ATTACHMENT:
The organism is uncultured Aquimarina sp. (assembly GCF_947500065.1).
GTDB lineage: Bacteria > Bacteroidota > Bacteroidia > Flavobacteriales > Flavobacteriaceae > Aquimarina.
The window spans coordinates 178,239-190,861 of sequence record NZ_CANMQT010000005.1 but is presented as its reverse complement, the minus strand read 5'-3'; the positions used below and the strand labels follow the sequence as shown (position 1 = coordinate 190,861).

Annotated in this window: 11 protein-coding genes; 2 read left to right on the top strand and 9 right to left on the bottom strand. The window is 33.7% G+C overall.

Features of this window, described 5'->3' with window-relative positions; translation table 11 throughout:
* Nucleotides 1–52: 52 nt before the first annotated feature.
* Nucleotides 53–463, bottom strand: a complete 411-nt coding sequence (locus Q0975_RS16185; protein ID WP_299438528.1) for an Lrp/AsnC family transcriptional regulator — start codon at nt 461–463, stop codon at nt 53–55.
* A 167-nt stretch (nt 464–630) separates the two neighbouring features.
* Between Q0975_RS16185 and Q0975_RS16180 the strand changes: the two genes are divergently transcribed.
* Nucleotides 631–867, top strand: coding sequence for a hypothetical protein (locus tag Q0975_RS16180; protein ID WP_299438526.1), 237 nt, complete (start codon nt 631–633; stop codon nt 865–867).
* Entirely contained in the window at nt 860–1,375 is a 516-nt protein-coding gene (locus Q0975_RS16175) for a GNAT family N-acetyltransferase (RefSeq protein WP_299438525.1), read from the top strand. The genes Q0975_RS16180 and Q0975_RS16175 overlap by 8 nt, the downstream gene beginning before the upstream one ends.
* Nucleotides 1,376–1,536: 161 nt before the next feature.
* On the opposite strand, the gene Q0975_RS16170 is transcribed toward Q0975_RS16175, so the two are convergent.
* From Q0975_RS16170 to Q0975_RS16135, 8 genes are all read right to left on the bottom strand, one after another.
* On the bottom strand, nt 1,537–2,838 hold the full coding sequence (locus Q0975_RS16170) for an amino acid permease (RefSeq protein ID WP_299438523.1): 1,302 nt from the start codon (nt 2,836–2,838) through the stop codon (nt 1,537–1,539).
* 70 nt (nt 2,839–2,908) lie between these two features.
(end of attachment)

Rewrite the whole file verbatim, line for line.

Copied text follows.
The organism is uncultured Aquimarina sp. (assembly GCF_947500065.1).
GTDB lineage: Bacteria > Bacteroidota > Bacteroidia > Flavobacteriales > Flavobacteriaceae > Aquimarina.
The window spans coordinates 178,239-190,861 of sequence record NZ_CANMQT010000005.1 but is presented as its reverse complement, the minus strand read 5'-3'; the positions used below and the strand labels follow the sequence as shown (position 1 = coordinate 190,861).

Annotated in this window: 11 protein-coding genes; 2 read left to right on the top strand and 9 right to left on the bottom strand. The window is 33.7% G+C overall.

Features of this window, described 5'->3' with window-relative positions; translation table 11 throughout:
* Nucleotides 1–52: 52 nt before the first annotated feature.
* Nucleotides 53–463, bottom strand: a complete 411-nt coding sequence (locus Q0975_RS16185; protein ID WP_299438528.1) for an Lrp/AsnC family transcriptional regulator — start codon at nt 461–463, stop codon at nt 53–55.
* A 167-nt stretch (nt 464–630) separates the two neighbouring features.
* Between Q0975_RS16185 and Q0975_RS16180 the strand changes: the two genes are divergently transcribed.
* Nucleotides 631–867, top strand: coding sequence for a hypothetical protein (locus tag Q0975_RS16180; protein ID WP_299438526.1), 237 nt, complete (start codon nt 631–633; stop codon nt 865–867).
* Entirely contained in the window at nt 860–1,375 is a 516-nt protein-coding gene (locus Q0975_RS16175) for a GNAT family N-acetyltransferase (RefSeq protein WP_299438525.1), read from the top strand. The genes Q0975_RS16180 and Q0975_RS16175 overlap by 8 nt, the downstream gene beginning before the upstream one ends.
* Nucleotides 1,376–1,536: 161 nt before the next feature.
* On the opposite strand, the gene Q0975_RS16170 is transcribed toward Q0975_RS16175, so the two are convergent.
* From Q0975_RS16170 to Q0975_RS16135, 8 genes are all read right to left on the bottom strand, one after another.
* On the bottom strand, nt 1,537–2,838 hold the full coding sequence (locus Q0975_RS16170) for an amino acid permease (RefSeq protein ID WP_299438523.1): 1,302 nt from the start codon (nt 2,836–2,838) through the stop codon (nt 1,537–1,539).
* 70 nt (nt 2,839–2,908) lie between these two features.